RUSSIAN STATE UNIVERSITY FOR THE HUMANITIES
RUSSIAN STATE UNIVERSITY FOR THE HUMANITIES
What is unusual about Bosch triptych. A story by Mikhail Maizuls
What is unusual about Bosch triptych. A story by Mikhail Maizuls
26.02.2021

What is unusual about Bosch triptych. A story by Mikhail Maizuls

A presentation of a new book by Mikhail Maizuls, a research fellow at the Center for Visual Research of the Middle Ages and Modern Times, Faculty of Culturology, RSUH, “Between Christ and Antichrist. "Adoration of the Magi" by Hieronymus Bosch" (Moscow: Alpina non-fiction, 2020) took place at U Kentavra. The author made a presentation “The hay and the Eucharist. Bosch in a ring of interpretations."

The images and interpretations in the triptych “The Adoration of the Magi” (Prado Museum, Madrid), was one of the main topics. The forerunner of the lecture in particular and the book in general was a large project dedicated to the images of the Enemy as well as visual signs and symbols of otherness in the culture of the Western European Middle Ages. “While dealing with this infinitely extensive subject, I wrote a book for the publishing house “Alpina ”, which I sent, and a few days later received a puzzled answer from the editor, and then from the editor-in-chief,” recalls Mikhail Maizuls, - "they did not expect it to be so huge."

The theme of the adoration of the Magi has been depicted countless times, but the image created by Hieronymus Bosch is extremely unusual. The symbols he uses differ from those employed in classical medieval iconography. “If we look at the triptych, we will see a lot of details which bring into the plot something strange and clearly require an explanation.” In order to understand these semiotic intricacies, Mikhail Maizuls compares, for example, iconographic images and themes.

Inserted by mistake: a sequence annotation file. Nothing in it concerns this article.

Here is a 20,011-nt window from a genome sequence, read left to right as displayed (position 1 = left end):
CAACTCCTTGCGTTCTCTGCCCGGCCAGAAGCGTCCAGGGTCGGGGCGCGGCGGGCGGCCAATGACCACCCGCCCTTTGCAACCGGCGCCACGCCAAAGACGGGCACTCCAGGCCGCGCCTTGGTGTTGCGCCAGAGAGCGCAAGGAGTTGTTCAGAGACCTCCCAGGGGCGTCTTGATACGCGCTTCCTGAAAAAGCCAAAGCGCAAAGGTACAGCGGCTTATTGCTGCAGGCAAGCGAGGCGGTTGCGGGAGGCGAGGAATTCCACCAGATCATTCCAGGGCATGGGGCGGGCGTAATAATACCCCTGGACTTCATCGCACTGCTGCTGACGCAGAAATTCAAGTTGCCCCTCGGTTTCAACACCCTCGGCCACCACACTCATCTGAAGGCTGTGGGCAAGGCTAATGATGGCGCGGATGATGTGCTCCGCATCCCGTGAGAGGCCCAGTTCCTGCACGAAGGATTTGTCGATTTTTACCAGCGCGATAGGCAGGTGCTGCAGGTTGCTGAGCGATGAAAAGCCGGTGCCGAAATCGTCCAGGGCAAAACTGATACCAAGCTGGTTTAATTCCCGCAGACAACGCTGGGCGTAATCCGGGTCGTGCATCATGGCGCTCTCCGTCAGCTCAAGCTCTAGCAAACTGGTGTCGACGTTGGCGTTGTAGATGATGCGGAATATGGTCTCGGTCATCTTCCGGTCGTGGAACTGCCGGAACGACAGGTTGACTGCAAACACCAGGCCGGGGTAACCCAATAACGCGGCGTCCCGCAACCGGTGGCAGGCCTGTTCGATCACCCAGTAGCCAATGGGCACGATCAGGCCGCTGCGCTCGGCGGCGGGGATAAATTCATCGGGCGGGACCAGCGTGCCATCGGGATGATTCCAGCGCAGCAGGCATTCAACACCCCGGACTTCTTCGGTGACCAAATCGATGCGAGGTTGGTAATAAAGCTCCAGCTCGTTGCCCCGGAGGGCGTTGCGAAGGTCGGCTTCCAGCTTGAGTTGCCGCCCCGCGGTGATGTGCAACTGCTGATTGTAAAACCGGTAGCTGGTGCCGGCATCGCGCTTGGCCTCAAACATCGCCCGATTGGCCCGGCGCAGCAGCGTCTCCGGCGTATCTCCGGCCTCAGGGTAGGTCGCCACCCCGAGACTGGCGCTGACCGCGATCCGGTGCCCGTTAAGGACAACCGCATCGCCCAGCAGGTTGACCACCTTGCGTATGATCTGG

The theme, which in the Christian tradition is a symbol of the triumph of the newborn God-man, an indication that all the peoples of the earth will someday turn to Christ, is distinguished in the triptych by the details indicating the presence of evil in the world. In the background of the right part you can see a wolf attacking a person.

Another interesting detail is several stacks of hay, which are visible in the holes of the hut and, perhaps, are a metaphor, indicating something mortal, passing, vain: “The question arises: is it hay as an everyday object that means absolutely nothing, or as a negative symbol that should be interpreted in connection with the Antichrist and linked to the owl that appears next to him."

In order to find out whose descendant Jesus is, where the elements of the column come from in the hut, and what the palace of King David has to do with it; to understand the signs and symbols, to learn more about the medieval pictorial tradition, you can listen to the full lecture here or read the work “Between Christ and Antichrist. "Adoration of the Magi" by Hieronymus Bosch” by Mikhail Maizuls.